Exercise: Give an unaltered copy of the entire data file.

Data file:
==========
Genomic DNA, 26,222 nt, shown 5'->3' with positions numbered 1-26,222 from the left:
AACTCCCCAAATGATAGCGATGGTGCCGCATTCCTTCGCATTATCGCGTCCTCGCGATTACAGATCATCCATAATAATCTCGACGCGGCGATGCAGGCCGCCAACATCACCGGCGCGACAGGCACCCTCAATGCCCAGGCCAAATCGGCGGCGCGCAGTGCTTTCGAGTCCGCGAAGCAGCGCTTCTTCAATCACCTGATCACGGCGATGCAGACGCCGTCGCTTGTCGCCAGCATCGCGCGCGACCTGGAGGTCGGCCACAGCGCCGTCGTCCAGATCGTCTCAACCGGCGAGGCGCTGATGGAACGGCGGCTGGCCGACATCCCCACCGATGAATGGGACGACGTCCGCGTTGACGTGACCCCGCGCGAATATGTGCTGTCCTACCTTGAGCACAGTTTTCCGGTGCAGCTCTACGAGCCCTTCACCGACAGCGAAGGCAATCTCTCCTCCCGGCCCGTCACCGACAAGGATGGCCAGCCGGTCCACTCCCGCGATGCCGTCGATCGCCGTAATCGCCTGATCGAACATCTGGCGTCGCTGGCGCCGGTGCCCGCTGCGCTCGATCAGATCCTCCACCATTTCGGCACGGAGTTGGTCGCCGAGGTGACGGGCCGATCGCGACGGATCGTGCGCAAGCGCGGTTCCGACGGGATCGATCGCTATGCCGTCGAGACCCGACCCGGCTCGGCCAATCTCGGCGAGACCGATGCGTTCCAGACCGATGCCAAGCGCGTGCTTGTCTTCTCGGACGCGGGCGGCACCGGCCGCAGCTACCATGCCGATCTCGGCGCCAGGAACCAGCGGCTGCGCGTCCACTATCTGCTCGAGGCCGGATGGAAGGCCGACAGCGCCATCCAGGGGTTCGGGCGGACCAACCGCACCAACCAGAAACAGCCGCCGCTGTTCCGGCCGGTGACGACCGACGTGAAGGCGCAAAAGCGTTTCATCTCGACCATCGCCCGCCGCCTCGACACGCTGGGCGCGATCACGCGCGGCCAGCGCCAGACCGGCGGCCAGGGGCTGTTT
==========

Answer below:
Genomic DNA, 26,222 nt, shown 5'->3' with positions numbered 1-26,222 from the left:
AACTCCCCAAATGATAGCGATGGTGCCGCATTCCTTCGCATTATCGCGTCCTCGCGATTACAGATCATCCATAATAATCTCGACGCGGCGATGCAGGCCGCCAACATCACCGGCGCGACAGGCACCCTCAATGCCCAGGCCAAATCGGCGGCGCGCAGTGCTTTCGAGTCCGCGAAGCAGCGCTTCTTCAATCACCTGATCACGGCGATGCAGACGCCGTCGCTTGTCGCCAGCATCGCGCGCGACCTGGAGGTCGGCCACAGCGCCGTCGTCCAGATCGTCTCAACCGGCGAGGCGCTGATGGAACGGCGGCTGGCCGACATCCCCACCGATGAATGGGACGACGTCCGCGTTGACGTGACCCCGCGCGAATATGTGCTGTCCTACCTTGAGCACAGTTTTCCGGTGCAGCTCTACGAGCCCTTCACCGACAGCGAAGGCAATCTCTCCTCCCGGCCCGTCACCGACAAGGATGGCCAGCCGGTCCACTCCCGCGATGCCGTCGATCGCCGTAATCGCCTGATCGAACATCTGGCGTCGCTGGCGCCGGTGCCCGCTGCGCTCGATCAGATCCTCCACCATTTCGGCACGGAGTTGGTCGCCGAGGTGACGGGCCGATCGCGACGGATCGTGCGCAAGCGCGGTTCCGACGGGATCGATCGCTATGCCGTCGAGACCCGACCCGGCTCGGCCAATCTCGGCGAGACCGATGCGTTCCAGACCGATGCCAAGCGCGTGCTTGTCTTCTCGGACGCGGGCGGCACCGGCCGCAGCTACCATGCCGATCTCGGCGCCAGGAACCAGCGGCTGCGCGTCCACTATCTGCTCGAGGCCGGATGGAAGGCCGACAGCGCCATCCAGGGGTTCGGGCGGACCAACCGCACCAACCAGAAACAGCCGCCGCTGTTCCGGCCGGTGACGACCGACGTGAAGGCGCAAAAGCGTTTCATCTCGACCATCGCCCGCCGCCTCGACACGCTGGGCGCGATCACGCGCGGCCAGCGCCAGACCGGCGGCCAGGGGCTGTTT